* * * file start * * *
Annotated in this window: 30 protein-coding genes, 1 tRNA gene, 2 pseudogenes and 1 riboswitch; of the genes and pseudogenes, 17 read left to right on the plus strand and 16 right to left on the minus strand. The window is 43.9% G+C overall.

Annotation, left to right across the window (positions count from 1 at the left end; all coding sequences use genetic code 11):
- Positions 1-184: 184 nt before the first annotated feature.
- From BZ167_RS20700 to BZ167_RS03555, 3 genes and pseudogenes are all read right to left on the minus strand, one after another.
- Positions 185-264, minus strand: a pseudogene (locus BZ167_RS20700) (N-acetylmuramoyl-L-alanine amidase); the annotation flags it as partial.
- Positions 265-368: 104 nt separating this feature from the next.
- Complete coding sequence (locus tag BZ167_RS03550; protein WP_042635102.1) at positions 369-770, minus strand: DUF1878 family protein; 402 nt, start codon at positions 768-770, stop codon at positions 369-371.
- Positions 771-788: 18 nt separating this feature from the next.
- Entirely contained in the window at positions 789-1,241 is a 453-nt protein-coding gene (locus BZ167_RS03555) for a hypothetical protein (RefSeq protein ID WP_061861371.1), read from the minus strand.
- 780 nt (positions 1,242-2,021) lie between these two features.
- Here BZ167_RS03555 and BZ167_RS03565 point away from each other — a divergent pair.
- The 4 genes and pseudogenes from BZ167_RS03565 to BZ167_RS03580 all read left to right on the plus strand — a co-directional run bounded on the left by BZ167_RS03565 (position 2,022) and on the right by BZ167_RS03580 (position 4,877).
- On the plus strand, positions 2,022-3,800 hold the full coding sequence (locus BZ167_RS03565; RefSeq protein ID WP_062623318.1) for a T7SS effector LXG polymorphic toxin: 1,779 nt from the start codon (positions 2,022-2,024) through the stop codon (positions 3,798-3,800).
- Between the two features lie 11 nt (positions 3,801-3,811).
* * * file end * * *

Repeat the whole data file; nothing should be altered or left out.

Annotated in this window: 30 protein-coding genes, 1 tRNA gene, 2 pseudogenes and 1 riboswitch; of the genes and pseudogenes, 17 read left to right on the plus strand and 16 right to left on the minus strand. The window is 43.9% G+C overall.

Annotation, left to right across the window (positions count from 1 at the left end; all coding sequences use genetic code 11):
- Positions 1-184: 184 nt before the first annotated feature.
- From BZ167_RS20700 to BZ167_RS03555, 3 genes and pseudogenes are all read right to left on the minus strand, one after another.
- Positions 185-264, minus strand: a pseudogene (locus BZ167_RS20700) (N-acetylmuramoyl-L-alanine amidase); the annotation flags it as partial.
- Positions 265-368: 104 nt separating this feature from the next.
- Complete coding sequence (locus tag BZ167_RS03550; protein WP_042635102.1) at positions 369-770, minus strand: DUF1878 family protein; 402 nt, start codon at positions 768-770, stop codon at positions 369-371.
- Positions 771-788: 18 nt separating this feature from the next.
- Entirely contained in the window at positions 789-1,241 is a 453-nt protein-coding gene (locus BZ167_RS03555) for a hypothetical protein (RefSeq protein ID WP_061861371.1), read from the minus strand.
- 780 nt (positions 1,242-2,021) lie between these two features.
- Here BZ167_RS03555 and BZ167_RS03565 point away from each other — a divergent pair.
- The 4 genes and pseudogenes from BZ167_RS03565 to BZ167_RS03580 all read left to right on the plus strand — a co-directional run bounded on the left by BZ167_RS03565 (position 2,022) and on the right by BZ167_RS03580 (position 4,877).
- On the plus strand, positions 2,022-3,800 hold the full coding sequence (locus BZ167_RS03565; RefSeq protein ID WP_062623318.1) for a T7SS effector LXG polymorphic toxin: 1,779 nt from the start codon (positions 2,022-2,024) through the stop codon (positions 3,798-3,800).
- Between the two features lie 11 nt (positions 3,801-3,811).